For the first time, New York is the top dog among the world's financial centers. This is according to the newest version of the Global Financial Centres Index, which aims to "examine the major financial centres globally in terms of competitiveness." The index pulls from external data sources — the U.N., the World Bank, etc. — as well as the responses to a survey of financial industry professionals.
New York knocked London out of the top spot this spring, the first time this has happened since the index started in 2007. But aside from that, the top four cities have remained remarkably stable — London, New York, Hong Kong and Singapore have always held the top four slots.
Other U.S. cities have seen their financial clout rise in recent years. Boston is now eighth on the list, up from 14th in 2010. San Francisco is 10th, and D.C. is now 13th. Chicago is the one U.S. city in the top 20 that has seen its financial influence wane in recent years, down to 15th place from a high of sixth in 2010.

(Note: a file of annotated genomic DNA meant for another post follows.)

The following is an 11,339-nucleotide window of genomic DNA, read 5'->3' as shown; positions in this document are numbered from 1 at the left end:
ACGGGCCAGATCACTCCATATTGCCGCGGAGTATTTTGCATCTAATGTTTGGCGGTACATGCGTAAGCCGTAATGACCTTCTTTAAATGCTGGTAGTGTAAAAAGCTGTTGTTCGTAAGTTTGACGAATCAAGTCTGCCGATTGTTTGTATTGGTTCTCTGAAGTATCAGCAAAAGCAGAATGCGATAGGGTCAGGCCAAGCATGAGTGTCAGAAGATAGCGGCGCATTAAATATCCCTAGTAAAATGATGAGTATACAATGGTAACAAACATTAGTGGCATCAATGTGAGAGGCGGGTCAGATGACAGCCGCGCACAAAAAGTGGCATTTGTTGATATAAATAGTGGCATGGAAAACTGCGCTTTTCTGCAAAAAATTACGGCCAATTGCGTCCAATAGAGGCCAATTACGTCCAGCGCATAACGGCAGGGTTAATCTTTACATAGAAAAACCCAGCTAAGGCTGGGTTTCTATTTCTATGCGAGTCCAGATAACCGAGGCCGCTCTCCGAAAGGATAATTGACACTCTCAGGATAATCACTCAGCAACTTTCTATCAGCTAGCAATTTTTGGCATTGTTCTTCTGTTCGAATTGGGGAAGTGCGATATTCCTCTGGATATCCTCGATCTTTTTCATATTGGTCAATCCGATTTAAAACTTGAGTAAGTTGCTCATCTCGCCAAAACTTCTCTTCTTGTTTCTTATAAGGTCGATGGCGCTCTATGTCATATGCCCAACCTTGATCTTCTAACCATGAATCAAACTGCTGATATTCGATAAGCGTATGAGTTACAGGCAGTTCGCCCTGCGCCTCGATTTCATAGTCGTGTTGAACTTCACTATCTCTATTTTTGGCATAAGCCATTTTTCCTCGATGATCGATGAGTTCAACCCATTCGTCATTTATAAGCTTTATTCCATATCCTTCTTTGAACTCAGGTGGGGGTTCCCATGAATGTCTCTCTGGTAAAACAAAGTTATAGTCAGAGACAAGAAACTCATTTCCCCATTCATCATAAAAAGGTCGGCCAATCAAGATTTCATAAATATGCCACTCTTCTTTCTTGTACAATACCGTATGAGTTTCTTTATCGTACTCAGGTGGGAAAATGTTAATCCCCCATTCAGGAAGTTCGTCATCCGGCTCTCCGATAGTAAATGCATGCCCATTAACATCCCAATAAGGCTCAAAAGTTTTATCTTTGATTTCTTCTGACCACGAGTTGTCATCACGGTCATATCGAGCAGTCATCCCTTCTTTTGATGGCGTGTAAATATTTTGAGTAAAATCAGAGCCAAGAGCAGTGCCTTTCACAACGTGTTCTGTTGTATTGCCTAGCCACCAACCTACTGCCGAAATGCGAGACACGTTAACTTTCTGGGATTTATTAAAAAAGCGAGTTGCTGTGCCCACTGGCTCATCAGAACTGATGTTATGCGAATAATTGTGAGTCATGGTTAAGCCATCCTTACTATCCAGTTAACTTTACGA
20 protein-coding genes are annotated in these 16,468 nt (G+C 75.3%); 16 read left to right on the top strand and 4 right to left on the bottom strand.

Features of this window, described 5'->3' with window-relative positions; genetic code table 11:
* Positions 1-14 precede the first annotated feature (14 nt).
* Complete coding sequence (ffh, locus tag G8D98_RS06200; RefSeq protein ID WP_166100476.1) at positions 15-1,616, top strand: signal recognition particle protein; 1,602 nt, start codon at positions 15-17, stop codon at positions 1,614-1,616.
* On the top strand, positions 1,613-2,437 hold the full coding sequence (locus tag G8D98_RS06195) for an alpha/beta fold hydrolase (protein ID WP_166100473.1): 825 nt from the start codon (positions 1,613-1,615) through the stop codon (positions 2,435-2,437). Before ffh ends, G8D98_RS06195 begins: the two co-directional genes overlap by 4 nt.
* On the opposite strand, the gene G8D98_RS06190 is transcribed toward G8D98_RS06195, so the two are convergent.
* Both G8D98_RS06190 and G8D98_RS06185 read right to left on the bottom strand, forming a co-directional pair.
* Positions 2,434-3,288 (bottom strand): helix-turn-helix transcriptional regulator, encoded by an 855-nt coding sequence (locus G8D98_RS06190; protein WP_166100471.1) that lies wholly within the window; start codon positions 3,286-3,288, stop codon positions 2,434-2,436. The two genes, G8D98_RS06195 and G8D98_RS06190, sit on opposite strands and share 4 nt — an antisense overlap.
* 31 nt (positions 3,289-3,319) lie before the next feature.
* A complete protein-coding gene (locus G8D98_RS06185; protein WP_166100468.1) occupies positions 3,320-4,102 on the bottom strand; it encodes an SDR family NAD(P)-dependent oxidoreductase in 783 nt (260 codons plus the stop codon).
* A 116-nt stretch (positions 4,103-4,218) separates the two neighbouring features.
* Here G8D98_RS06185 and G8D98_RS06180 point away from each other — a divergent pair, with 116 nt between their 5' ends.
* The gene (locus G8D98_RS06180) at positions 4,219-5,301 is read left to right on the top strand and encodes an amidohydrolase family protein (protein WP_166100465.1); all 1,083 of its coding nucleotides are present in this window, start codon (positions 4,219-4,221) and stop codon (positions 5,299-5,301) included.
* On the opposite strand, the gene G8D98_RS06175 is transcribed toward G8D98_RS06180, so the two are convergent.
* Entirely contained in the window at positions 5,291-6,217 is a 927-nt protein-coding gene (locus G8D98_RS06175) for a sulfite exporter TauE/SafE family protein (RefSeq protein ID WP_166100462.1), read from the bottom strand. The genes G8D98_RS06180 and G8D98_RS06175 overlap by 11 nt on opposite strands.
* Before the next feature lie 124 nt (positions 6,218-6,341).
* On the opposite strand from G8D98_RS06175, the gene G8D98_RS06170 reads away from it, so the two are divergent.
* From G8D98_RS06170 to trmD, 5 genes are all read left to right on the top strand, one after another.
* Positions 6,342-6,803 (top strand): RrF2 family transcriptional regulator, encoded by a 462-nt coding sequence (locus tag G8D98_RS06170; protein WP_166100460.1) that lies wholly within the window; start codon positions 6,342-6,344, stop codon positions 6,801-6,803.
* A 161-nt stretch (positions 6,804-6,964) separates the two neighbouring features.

It's worth noting that the index uses a fairly broad definition of "competitiveness." It places a high level of importance on the availability of skilled workers, as well as a things like a favorable regulatory environment. But it also factors in a bunch of bread-and-butter economic indicators, like GDP, tax rates, infrastructure, government debt and the like. It even draws on The Economist's Big Mac Index.
Overall, the rankings are a useful reminder of the outsized role that the U.S. financial sector plays in the domestic and global economies. Who would have guessed that Boston is now seen as more of a financial powerhouse than Geneva? Or that in the world of finance, D.C. is now a bigger player than Toronto?